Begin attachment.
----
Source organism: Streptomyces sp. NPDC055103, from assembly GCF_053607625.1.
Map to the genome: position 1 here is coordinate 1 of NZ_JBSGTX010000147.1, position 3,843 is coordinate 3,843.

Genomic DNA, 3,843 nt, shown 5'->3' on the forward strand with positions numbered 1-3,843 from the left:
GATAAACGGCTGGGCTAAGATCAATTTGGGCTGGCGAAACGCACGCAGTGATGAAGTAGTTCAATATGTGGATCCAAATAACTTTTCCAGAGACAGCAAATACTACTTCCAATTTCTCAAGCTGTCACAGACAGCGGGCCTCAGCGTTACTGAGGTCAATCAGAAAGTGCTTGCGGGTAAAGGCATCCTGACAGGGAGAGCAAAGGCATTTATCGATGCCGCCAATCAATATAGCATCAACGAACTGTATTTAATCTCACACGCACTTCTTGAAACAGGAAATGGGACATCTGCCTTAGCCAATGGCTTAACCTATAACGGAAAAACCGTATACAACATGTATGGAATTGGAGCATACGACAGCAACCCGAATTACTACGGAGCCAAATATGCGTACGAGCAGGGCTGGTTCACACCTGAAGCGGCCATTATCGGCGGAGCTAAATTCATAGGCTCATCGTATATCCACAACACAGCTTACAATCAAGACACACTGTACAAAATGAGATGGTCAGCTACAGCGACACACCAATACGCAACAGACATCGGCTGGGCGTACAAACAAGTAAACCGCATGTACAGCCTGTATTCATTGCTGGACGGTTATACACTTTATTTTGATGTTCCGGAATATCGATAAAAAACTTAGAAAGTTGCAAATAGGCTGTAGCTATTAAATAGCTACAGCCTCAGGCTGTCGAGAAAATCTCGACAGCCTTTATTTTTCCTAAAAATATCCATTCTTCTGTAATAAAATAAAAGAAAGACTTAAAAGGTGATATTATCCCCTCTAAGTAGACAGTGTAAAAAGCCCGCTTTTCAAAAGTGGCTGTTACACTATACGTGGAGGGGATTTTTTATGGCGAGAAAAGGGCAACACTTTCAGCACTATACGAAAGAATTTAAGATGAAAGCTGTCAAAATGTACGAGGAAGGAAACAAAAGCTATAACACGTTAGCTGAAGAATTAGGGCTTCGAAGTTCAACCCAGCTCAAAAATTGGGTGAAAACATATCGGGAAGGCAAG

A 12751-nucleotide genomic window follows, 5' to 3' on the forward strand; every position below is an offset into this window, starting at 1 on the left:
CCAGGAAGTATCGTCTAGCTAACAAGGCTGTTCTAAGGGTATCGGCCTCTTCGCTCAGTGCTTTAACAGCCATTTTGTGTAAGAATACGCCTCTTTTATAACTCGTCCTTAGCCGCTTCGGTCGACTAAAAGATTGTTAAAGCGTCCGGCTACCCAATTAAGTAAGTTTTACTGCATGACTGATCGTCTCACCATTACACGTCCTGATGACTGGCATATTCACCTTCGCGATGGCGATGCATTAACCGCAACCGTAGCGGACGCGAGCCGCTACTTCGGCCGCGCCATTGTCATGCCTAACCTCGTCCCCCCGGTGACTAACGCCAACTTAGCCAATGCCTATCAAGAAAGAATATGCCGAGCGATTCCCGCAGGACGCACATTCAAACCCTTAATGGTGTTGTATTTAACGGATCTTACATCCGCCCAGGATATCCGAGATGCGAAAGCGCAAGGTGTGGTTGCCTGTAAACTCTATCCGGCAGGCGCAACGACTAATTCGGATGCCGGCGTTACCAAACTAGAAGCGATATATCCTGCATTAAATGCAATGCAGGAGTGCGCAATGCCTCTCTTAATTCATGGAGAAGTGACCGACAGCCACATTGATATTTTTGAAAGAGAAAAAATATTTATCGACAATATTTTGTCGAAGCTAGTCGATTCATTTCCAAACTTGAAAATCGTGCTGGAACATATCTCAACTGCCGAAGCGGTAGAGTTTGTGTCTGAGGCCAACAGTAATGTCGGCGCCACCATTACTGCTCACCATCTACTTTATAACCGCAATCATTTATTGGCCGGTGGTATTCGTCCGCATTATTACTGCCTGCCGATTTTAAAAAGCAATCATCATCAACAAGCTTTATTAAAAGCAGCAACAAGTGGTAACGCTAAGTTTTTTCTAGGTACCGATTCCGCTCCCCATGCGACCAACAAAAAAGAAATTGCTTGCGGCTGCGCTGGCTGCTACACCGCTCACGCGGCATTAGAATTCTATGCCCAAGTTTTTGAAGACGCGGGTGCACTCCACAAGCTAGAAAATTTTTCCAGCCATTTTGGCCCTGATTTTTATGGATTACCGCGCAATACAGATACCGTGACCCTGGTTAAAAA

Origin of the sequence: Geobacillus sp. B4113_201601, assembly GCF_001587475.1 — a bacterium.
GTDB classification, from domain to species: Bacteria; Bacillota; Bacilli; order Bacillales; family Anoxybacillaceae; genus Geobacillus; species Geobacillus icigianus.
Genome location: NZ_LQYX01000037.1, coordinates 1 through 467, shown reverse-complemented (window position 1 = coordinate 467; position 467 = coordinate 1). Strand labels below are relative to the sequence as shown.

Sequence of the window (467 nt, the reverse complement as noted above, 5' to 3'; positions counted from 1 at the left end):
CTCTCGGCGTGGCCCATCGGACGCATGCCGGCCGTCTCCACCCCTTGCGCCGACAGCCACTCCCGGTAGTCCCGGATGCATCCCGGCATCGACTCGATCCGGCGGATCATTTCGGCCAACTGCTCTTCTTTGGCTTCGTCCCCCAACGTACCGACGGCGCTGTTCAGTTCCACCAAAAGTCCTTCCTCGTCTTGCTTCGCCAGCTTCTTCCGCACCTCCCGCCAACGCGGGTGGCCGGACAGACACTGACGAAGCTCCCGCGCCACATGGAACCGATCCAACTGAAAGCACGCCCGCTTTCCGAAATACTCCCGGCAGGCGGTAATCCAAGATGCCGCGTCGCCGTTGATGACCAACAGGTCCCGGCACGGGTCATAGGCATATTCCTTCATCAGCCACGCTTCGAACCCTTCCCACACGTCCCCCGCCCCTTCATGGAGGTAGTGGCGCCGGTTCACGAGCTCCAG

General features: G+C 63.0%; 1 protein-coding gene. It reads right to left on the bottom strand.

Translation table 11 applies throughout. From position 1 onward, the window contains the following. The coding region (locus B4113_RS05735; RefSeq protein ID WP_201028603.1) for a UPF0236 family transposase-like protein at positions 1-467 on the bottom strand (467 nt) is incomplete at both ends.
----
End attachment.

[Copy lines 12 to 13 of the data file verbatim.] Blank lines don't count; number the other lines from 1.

General features: G+C 63.0%; 1 protein-coding gene. It reads right to left on the bottom strand.

Translation table 11 applies throughout. From position 1 onward, the window contains the following. The coding region (locus B4113_RS05735; RefSeq protein ID WP_201028603.1) for a UPF0236 family transposase-like protein at positions 1-467 on the bottom strand (467 nt) is incomplete at both ends.